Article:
We dug into our data and calculated that every one percent improvement in nurse retention adds about $1 million to our bottom line. So we've been able to impress upon everyone on our board that for us to be financially strong, to be strong in the marketplace, and for us to keep our patients safe and healthy, we've got to have a healthy nursing workforce.

Boston-Fleischhauer: What are some of those specific investments that you've made? And have you seen quantifiable results?

Hofler: I'll answer the second question first: Absolutely. For fiscal year 2016, we had a 4 percent reduction in turnover, which is a $4 million dollar improvement to our bottom line. Through the first quarter of this fiscal year, we're tracking at about an additional 2 percent improvement, which would be another $2 million. And we've also cut our rate of turnover in the first three years of employment from above 50 percent a number of years ago to below 25 percent today.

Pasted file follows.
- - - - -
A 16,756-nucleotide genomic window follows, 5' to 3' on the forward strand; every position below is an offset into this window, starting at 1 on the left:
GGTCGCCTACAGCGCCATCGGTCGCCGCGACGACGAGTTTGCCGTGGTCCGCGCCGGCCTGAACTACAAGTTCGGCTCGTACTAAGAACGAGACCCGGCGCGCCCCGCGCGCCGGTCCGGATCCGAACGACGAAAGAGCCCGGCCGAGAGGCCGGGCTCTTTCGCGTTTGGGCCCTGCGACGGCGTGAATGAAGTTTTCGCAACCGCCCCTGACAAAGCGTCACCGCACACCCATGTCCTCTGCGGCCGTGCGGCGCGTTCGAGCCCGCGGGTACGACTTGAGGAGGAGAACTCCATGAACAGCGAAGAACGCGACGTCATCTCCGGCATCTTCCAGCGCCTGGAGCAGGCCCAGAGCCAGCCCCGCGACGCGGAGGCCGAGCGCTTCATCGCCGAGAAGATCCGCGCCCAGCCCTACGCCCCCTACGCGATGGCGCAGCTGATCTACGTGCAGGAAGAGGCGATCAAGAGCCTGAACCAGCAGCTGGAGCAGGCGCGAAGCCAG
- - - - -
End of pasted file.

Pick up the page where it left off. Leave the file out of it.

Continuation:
One key thing we've done is unburden our nurse managers. About three years ago we put them in a room and asked them, "How do you spend your day?" And they told us they didn't have time to talk to people and engage with staff because all they were doing was being in meetings and chasing paper and answering emails. Now we've reassigned some responsibilities—for instance, HR took back leave management and the paperwork process for onboarding and terminations. We needed to free up our managers' time to address the needs of their staff.

At the same time, we've put new expectations on managers to be present with their direct reports in a regular, scheduled way, rather than just doing what our staff called "shift-change drive-by's." We gave managers a one-page document with goals on quality and presence for the year, along with resources to help them get there. We also launched a nursing pride campaign with staff talking about their experiences and the hospital community giving thanks.